Over the past 2 months, staff at the Centre for Effective Altruism have updated the introduction to effective altruism programs. We now have a unified Effective Altruism Handbook (the fourth edition), which we will use as our suggested introductory fellowship curriculum for virtual programs and EA groups.
We are excited about the improvements that have been made, and think that this version will provide a better experience for people new to EA ideas and principles. But it’s still not perfect, and we’re eager to hear your input and feedback in order to help us to improve it.
Here is the updated version.
The main changes we made were:
- To focus more on core EA concepts and thinking tools: We added reasoning on these topics, and also highlighted these tools in the introduction to each chapter, because we think that core concepts and thinking tools are the most important thing we want to leave people with as we introduce them to EA. We still do have a lot of content on specific cause areas, but it is relatively de-emphasized.
- To update readings with content published in the last two years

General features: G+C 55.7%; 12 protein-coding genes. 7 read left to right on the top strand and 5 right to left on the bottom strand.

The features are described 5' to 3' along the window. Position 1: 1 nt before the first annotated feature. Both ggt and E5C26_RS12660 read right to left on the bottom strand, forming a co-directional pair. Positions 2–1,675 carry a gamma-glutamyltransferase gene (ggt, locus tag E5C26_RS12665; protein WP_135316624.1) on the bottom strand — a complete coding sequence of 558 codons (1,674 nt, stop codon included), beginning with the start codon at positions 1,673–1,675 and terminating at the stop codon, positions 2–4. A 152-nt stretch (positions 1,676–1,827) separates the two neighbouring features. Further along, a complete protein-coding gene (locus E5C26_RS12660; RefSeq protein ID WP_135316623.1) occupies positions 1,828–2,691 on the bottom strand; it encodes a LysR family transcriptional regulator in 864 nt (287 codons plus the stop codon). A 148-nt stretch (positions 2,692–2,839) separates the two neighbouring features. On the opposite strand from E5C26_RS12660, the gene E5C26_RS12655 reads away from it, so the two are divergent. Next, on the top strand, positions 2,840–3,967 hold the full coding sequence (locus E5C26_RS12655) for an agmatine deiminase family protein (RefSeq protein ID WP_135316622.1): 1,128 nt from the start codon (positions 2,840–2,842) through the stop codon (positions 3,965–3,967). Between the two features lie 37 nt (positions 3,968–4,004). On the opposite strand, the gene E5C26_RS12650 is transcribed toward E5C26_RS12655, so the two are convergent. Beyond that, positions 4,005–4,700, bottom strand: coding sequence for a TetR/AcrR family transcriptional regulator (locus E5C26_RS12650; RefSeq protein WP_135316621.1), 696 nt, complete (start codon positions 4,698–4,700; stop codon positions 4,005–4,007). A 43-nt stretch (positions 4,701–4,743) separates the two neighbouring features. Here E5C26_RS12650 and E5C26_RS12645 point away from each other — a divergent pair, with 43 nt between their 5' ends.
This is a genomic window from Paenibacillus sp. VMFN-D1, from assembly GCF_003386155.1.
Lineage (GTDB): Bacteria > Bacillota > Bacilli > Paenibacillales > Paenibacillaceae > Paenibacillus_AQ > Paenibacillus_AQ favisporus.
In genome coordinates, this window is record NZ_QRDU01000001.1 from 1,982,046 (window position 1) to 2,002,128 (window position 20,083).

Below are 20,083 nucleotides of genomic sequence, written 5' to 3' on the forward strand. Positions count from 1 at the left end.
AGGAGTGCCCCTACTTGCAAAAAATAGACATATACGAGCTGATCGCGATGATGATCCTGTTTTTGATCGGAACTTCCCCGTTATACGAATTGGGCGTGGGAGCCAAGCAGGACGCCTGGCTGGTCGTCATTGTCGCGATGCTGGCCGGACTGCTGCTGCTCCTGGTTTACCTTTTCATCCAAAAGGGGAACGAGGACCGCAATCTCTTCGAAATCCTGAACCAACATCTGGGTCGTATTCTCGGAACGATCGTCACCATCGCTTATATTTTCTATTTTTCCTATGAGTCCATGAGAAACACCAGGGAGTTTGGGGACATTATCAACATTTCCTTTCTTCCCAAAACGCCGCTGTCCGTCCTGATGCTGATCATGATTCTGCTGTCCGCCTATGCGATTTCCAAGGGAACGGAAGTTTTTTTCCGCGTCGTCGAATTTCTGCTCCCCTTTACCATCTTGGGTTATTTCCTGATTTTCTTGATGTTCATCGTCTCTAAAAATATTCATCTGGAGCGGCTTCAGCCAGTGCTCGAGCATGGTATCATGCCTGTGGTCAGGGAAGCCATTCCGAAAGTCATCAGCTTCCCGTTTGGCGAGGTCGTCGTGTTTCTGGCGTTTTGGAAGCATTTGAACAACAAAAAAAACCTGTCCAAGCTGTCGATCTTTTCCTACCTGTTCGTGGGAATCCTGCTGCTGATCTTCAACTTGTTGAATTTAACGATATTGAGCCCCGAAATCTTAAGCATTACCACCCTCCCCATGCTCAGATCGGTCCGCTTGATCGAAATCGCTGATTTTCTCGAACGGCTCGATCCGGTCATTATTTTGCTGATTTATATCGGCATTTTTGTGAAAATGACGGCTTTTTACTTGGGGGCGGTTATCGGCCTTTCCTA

- rearranged the sections on longtermism and X-risk;
- added criticism sections to each session in the ‘More to Explore’ posts;
- turned section 7 into an opportunity for people to reflect on specific uncertainties and concerns about EA ideas and practices;
- made section 8 more clearly focused on next steps (by shifting some reflection back to week 7);
- expanded the introduction to give more context on goals;
- updated the UX/UI and added the handbook to the forum.
Max Dalton and Lizka Vaintrob did an initial review of the old curriculum, made quick changes, got feedback from group organizers and EA Virtual Program facilitators and integrated these comments.
After this, we shared the updated handbook with about 15 stakeholders in the EA community (including people from all major cause areas, and critics of previous editions of the handbook). Max Dalton and Jesse Rothman integrated their comments into the updated handbook. We then posted the handbook on the forum in order to improve the UX/UI, and integrated the handbook into broader EA conversations on the Forum.